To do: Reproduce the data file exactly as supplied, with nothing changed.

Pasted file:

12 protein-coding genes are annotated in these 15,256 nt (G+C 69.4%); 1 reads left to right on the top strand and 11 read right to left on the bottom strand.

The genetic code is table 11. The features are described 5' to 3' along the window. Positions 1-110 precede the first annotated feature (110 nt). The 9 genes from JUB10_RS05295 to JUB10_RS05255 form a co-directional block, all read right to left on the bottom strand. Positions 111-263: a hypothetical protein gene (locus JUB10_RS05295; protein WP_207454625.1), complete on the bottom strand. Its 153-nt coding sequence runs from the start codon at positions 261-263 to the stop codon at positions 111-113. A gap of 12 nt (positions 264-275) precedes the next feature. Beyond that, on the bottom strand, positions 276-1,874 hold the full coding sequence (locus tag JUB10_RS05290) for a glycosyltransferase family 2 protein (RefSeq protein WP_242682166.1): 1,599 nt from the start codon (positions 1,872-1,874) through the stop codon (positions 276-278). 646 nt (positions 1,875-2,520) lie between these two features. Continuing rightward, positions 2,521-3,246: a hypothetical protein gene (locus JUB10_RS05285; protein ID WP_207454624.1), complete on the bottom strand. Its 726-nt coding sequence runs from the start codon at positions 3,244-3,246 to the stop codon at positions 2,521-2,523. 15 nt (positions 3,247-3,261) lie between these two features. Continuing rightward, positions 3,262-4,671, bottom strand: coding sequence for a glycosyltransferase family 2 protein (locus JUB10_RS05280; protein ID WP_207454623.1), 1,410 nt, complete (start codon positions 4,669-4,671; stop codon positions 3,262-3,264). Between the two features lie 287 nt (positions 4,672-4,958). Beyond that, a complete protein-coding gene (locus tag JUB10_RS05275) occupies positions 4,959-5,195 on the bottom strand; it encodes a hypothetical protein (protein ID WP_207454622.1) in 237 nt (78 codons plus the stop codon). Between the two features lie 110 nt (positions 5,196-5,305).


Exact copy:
12 protein-coding genes are annotated in these 15,256 nt (G+C 69.4%); 1 reads left to right on the top strand and 11 read right to left on the bottom strand.

The genetic code is table 11. The features are described 5' to 3' along the window. Positions 1-110 precede the first annotated feature (110 nt). The 9 genes from JUB10_RS05295 to JUB10_RS05255 form a co-directional block, all read right to left on the bottom strand. Positions 111-263: a hypothetical protein gene (locus JUB10_RS05295; protein WP_207454625.1), complete on the bottom strand. Its 153-nt coding sequence runs from the start codon at positions 261-263 to the stop codon at positions 111-113. A gap of 12 nt (positions 264-275) precedes the next feature. Beyond that, on the bottom strand, positions 276-1,874 hold the full coding sequence (locus tag JUB10_RS05290) for a glycosyltransferase family 2 protein (RefSeq protein WP_242682166.1): 1,599 nt from the start codon (positions 1,872-1,874) through the stop codon (positions 276-278). 646 nt (positions 1,875-2,520) lie between these two features. Continuing rightward, positions 2,521-3,246: a hypothetical protein gene (locus JUB10_RS05285; protein ID WP_207454624.1), complete on the bottom strand. Its 726-nt coding sequence runs from the start codon at positions 3,244-3,246 to the stop codon at positions 2,521-2,523. 15 nt (positions 3,247-3,261) lie between these two features. Continuing rightward, positions 3,262-4,671, bottom strand: coding sequence for a glycosyltransferase family 2 protein (locus JUB10_RS05280; protein ID WP_207454623.1), 1,410 nt, complete (start codon positions 4,669-4,671; stop codon positions 3,262-3,264). Between the two features lie 287 nt (positions 4,672-4,958). Beyond that, a complete protein-coding gene (locus tag JUB10_RS05275) occupies positions 4,959-5,195 on the bottom strand; it encodes a hypothetical protein (protein ID WP_207454622.1) in 237 nt (78 codons plus the stop codon). Between the two features lie 110 nt (positions 5,196-5,305).